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The Nazi Olympics: Berlin 1936
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American Boycotters — Milton Green
Milton Green (left), captain of the Harvard University track team, took first place in the 110-meter high hurdles in regional pre-Olympic trials. His teammate, Norman Cahners, also Jewish, qualified for the final Olympics trials as well. Both chose to boycott the national Olympic trials.

Certificate awarded to Milton Green in pre-Olympic trials.
Certificate awarded to Milton Green in pre-Olympic trials.
—USHMM #14940/Courtesy of Milton Green
Milton Green (left), captain of the Harvard University track team.
Milton Green (left), captain of the Harvard University track team.
—Courtesy of Milton Green
 
Milton Green speaking about his experiences

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Transcript:

I was always interested in athletics, and I knew that I was a pretty good athlete. I was captain of all the track teams since I was in grammar school. I'd been always thinking and wanting to be in the Olympics. Of course that was my hope, to be in the Olympics. I had held the world's record in the high hurdles and also the Harvard-Yale record in the broad jump. And I was watching the performances all over the world; I knew that I'd qualify because I won the preliminary events.

There was some publicity in the Boston papers about my roommate and me, Norman Cahners. There was a picture of us winning six gold medals in the Harvard-Yale track meet. Rabbi Levy was the head of the Temple Israel in Boston, a Reform temple, and he was well respected all over the United States. And he had seen the publicity and knew that we were potential Olympic candidates, and said he'd like to talk to us. I was confirmed at Temple Israel and naturally when they asked us to come — asked me and Norman Cahners — we agreed to come.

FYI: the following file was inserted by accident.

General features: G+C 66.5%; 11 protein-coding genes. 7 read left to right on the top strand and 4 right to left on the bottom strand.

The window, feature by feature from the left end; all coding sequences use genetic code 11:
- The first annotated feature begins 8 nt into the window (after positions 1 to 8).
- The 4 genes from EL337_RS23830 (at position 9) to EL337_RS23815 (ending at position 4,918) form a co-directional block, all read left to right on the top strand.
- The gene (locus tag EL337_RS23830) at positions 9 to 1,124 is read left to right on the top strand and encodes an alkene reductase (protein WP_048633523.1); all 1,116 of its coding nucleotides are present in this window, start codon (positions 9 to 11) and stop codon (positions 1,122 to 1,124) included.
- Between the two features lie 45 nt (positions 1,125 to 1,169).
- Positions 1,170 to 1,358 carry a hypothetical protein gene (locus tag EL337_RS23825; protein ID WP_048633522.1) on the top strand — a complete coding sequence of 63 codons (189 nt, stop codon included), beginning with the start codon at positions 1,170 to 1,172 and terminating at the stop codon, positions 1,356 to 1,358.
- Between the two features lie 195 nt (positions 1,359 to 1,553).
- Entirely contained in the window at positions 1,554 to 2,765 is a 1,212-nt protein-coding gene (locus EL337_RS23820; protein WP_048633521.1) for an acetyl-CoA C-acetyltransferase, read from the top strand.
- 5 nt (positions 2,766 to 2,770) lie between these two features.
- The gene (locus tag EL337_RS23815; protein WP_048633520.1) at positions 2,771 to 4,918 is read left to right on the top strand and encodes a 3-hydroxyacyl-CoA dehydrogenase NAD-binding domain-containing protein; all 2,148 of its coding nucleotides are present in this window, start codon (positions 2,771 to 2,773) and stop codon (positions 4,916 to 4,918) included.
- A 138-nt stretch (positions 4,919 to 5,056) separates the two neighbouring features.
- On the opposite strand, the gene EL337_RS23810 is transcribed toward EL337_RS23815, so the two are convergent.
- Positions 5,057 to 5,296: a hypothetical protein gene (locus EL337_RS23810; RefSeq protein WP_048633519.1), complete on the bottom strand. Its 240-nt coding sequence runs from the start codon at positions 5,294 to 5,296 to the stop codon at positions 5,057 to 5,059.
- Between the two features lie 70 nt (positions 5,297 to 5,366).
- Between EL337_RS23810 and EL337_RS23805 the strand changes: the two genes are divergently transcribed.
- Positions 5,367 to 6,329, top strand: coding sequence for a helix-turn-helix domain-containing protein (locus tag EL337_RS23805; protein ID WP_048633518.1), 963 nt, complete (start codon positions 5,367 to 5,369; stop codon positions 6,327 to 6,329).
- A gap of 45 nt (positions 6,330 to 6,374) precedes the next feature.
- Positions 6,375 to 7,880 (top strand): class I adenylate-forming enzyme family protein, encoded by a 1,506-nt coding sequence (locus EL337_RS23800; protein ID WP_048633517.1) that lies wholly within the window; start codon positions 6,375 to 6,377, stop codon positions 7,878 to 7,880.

I didn't know what they were going to talk about, except something about the Olympics. They told us about the terrible things that were going on in Germany and the Nazi regime. And it was a shock to me and Norman. They suggested that it might be a good idea for us not to go to the Olympics because of all these problems, and to sort of register our objections and sort of boycotting the Olympics. And we were quite taken aback about that thought. They tried to explain to us that we would never regret it if we did take that action to boycott the Olympics. And that meeting really turned us around, because we were horrified at the terrible things that were going on in Germany. Both Cahners and I decided that we would boycott the Olympics. We just felt it was the right thing to do.

I spoke to the track coach at Harvard. We told him about our intention. He tried to persuade us not to do it. He said he didn't think it would do much good, and we should try to go to the final tryouts and try to make the team. But we didn't want to do that.

After we boycotted the Olympics, no one came to speak to us or ask us if we'd make any statements about it. And I don't think anyone knew particularly that we did boycott it.